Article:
• Better talent – Eliminating geographical constraints and the need to justify the high salaries that the best IT professionals, marketing gurus, and other experts can command, companies are able to engage the services of technical and creative geniuses when they need them.
  • Lower costs – Hiring critical skills only when they contribute to major projects is smart business. It saves on payroll and, though rules and best practices are evolving in this realm, using non-employee workers eliminates the cost of insurance, sick days, and paid time off.
  • Increased productivity – Freelance workers can develop schedules that work best for them. They may toil late at night, after putting their kids to bed. Or they may prefer to put in ultra-focused marathon sessions to solve problems, then take a day off to replenish the creative juices. Allowing talent to find its own routine makes people more efficient and effective.

Contingent talent delivers all the benefits companies are finding with their remote workforce. Even better, organizations with workforce management programs using healthy doses of contingent talent reap these benefits without the growing pains and logistical issues companies faced during the COVID-19-mandated work-from-home experience.

Dealing with Disruption

How well companies maintain business continuity can determine whether they survive the next crisis. Diversifying the workforce with talent derived from staff, the freelance community, contract workers, crowd-sourcing, and other pools can spread the risk and help firms secure customer data, maintain distribution, and manage other key business operations.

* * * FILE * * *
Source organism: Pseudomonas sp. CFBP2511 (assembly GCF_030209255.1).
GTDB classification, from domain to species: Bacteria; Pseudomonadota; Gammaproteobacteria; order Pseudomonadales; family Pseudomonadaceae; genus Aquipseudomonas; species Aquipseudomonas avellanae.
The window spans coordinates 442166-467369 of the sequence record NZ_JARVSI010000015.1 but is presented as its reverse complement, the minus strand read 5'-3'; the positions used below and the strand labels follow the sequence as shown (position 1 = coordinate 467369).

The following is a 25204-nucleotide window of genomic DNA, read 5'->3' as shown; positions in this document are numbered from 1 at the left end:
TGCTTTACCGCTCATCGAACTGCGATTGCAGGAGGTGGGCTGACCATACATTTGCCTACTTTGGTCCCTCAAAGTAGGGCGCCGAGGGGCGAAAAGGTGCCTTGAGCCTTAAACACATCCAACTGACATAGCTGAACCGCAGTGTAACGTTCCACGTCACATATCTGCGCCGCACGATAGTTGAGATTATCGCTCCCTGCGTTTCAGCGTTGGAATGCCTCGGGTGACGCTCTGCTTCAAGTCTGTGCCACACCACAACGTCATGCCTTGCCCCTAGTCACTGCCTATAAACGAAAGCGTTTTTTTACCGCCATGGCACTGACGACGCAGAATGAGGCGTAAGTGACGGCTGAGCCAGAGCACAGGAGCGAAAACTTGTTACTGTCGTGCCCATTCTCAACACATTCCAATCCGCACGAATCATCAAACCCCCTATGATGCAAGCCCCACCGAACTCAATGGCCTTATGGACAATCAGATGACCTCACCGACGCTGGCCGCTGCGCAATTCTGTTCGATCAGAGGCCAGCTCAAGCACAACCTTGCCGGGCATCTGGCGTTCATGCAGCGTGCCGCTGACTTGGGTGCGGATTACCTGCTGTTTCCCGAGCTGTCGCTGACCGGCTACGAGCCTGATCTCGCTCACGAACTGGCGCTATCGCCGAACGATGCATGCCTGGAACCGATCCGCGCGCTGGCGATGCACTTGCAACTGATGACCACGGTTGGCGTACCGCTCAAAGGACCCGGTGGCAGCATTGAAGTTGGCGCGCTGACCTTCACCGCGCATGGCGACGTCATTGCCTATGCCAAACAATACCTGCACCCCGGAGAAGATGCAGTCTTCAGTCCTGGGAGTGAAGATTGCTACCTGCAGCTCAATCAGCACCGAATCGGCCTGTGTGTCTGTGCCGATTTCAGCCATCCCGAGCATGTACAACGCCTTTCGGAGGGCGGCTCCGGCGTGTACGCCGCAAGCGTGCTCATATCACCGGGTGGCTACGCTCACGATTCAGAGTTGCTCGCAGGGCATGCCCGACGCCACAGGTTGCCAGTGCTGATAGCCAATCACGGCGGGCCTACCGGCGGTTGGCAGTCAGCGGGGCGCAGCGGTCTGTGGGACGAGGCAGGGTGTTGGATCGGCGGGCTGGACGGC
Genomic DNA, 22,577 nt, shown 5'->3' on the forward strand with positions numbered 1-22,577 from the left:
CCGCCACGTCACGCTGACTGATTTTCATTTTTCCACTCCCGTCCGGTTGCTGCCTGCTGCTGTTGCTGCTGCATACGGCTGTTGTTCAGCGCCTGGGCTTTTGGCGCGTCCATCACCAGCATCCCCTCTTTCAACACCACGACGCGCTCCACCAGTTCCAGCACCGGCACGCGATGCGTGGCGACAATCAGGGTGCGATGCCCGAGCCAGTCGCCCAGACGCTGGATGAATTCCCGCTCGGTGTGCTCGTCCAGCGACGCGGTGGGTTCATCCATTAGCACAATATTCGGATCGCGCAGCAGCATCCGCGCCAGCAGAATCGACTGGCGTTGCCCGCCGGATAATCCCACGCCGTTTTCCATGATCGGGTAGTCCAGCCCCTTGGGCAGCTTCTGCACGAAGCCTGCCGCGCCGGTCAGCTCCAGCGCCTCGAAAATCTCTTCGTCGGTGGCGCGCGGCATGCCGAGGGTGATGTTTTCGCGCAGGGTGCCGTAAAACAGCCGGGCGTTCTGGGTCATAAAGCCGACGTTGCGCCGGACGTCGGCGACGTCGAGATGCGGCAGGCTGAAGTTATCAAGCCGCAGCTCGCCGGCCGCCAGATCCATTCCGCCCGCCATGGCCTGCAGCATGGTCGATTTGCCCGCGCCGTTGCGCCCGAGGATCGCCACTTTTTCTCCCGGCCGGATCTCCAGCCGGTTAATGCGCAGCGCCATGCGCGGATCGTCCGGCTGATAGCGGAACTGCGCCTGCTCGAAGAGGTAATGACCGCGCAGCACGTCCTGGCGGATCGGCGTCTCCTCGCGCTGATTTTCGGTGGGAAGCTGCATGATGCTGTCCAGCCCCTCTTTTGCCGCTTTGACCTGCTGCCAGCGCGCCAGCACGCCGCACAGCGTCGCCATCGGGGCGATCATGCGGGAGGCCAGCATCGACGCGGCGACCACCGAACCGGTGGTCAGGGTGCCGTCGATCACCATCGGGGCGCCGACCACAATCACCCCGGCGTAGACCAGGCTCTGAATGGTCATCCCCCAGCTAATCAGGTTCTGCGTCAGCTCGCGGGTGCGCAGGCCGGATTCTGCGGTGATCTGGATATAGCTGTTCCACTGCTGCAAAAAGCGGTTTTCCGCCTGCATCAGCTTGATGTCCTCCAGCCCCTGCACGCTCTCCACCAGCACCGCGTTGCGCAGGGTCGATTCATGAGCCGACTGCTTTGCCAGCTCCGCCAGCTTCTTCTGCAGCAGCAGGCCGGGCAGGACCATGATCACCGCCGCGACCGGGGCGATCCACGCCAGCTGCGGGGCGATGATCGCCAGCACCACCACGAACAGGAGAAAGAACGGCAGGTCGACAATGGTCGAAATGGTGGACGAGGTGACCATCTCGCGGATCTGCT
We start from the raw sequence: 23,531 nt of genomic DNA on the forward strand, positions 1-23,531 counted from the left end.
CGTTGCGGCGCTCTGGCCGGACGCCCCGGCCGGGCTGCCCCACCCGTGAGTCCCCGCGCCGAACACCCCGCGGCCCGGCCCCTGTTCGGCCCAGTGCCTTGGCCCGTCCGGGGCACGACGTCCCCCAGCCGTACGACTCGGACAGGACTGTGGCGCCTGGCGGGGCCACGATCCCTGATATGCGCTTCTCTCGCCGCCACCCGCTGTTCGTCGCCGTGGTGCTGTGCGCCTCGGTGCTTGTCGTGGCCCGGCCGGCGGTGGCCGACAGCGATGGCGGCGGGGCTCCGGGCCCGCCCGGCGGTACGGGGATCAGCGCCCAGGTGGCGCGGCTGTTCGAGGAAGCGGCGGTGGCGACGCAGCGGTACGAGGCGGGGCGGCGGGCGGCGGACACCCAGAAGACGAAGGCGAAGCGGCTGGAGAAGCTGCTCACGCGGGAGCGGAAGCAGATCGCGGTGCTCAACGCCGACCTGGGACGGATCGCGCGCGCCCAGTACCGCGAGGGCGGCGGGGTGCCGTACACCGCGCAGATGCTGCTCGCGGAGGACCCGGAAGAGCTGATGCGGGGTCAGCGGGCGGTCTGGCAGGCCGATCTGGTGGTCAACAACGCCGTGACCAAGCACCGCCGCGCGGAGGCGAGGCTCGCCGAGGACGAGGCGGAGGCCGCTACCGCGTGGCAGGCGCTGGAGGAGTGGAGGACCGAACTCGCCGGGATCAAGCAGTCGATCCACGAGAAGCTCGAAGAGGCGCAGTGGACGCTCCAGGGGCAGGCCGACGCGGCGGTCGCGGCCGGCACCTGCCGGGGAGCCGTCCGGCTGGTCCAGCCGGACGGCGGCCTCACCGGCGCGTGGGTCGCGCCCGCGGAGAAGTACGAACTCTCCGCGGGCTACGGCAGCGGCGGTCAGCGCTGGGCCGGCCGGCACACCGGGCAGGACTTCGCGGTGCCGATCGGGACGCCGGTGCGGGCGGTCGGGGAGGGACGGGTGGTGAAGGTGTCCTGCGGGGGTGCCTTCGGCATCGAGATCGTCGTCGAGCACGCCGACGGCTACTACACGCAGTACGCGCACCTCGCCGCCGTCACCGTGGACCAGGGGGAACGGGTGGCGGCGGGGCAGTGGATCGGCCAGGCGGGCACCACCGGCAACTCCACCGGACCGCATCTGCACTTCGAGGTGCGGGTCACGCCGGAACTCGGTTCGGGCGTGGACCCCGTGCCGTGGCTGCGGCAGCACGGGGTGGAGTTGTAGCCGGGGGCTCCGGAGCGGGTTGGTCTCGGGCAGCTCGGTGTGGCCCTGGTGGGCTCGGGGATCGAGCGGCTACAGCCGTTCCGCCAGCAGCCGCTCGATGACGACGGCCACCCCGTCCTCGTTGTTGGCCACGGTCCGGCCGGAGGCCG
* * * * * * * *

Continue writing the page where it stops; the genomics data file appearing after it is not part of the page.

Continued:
Decentralizing project teams, customer service representatives, database managers, and business communicators helps companies minimize the effects of disruptions during each stage of the crisis:

  • Response – Businesses need to keep lines of communications open and reestablish acceptable levels of service to internal and external customers as the first step to recovery. This can be done more easily if the workforce is dispersed. If a hurricane knocks out internet and email in Florida, a company with a help desk staffed by external workers in Indianapolis, Honolulu, Wellington, and Manchester can still provide 24-hour service.
  • Mitigation and Restoration – In widespread disruptions such as COVID-19, some industries and companies will experience greater demand for their products. Contingent workers can help meet this demand, helping factories add shifts, preparing products for delivery, communicating with customers, and ensuring compliance with company procedures and government regulations.
  • Return to “normal” – Companies will learn from COVID-19 that a formal response plan can lessen the severity of business disruption and accelerate recovery. A strong contingent workforce management program will include multiple diverse, redundant labor sources. Many firms making the transition to total workforce solutions will benefit from working with managed service providers (MSPs) that can leverage workplace data, help forecast demand, set up training programs, and offer other valuable services.

Workforce Management